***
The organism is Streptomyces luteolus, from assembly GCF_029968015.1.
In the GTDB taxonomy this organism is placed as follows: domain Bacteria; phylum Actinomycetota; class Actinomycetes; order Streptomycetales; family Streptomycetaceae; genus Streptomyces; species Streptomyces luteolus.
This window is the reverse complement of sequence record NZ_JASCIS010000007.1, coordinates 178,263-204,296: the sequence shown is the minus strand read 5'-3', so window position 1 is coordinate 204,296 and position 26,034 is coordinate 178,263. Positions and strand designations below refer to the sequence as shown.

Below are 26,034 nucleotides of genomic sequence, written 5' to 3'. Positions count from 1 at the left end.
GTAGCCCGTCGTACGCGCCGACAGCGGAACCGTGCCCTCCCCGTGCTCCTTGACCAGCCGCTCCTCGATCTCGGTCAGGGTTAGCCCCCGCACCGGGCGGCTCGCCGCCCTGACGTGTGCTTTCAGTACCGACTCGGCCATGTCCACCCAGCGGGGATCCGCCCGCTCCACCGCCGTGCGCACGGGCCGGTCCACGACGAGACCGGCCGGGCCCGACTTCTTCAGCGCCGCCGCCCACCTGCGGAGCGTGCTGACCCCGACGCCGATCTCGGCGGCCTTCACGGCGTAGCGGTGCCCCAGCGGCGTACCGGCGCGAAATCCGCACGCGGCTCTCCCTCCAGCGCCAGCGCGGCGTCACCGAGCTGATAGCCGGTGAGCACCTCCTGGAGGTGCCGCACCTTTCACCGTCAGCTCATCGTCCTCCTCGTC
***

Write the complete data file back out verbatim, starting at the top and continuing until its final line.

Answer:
The organism is Streptomyces luteolus, from assembly GCF_029968015.1.
In the GTDB taxonomy this organism is placed as follows: domain Bacteria; phylum Actinomycetota; class Actinomycetes; order Streptomycetales; family Streptomycetaceae; genus Streptomyces; species Streptomyces luteolus.
This window is the reverse complement of sequence record NZ_JASCIS010000007.1, coordinates 178,263-204,296: the sequence shown is the minus strand read 5'-3', so window position 1 is coordinate 204,296 and position 26,034 is coordinate 178,263. Positions and strand designations below refer to the sequence as shown.

Below are 26,034 nucleotides of genomic sequence, written 5' to 3'. Positions count from 1 at the left end.
GTAGCCCGTCGTACGCGCCGACAGCGGAACCGTGCCCTCCCCGTGCTCCTTGACCAGCCGCTCCTCGATCTCGGTCAGGGTTAGCCCCCGCACCGGGCGGCTCGCCGCCCTGACGTGTGCTTTCAGTACCGACTCGGCCATGTCCACCCAGCGGGGATCCGCCCGCTCCACCGCCGTGCGCACGGGCCGGTCCACGACGAGACCGGCCGGGCCCGACTTCTTCAGCGCCGCCGCCCACCTGCGGAGCGTGCTGACCCCGACGCCGATCTCGGCGGCCTTCACGGCGTAGCGGTGCCCCAGCGGCGTACCGGCGCGAAATCCGCACGCGGCTCTCCCTCCAGCGCCAGCGCGGCGTCACCGAGCTGATAGCCGGTGAGCACCTCCTGGAGGTGCCGCACCTTTCACCGTCAGCTCATCGTCCTCCTCGTC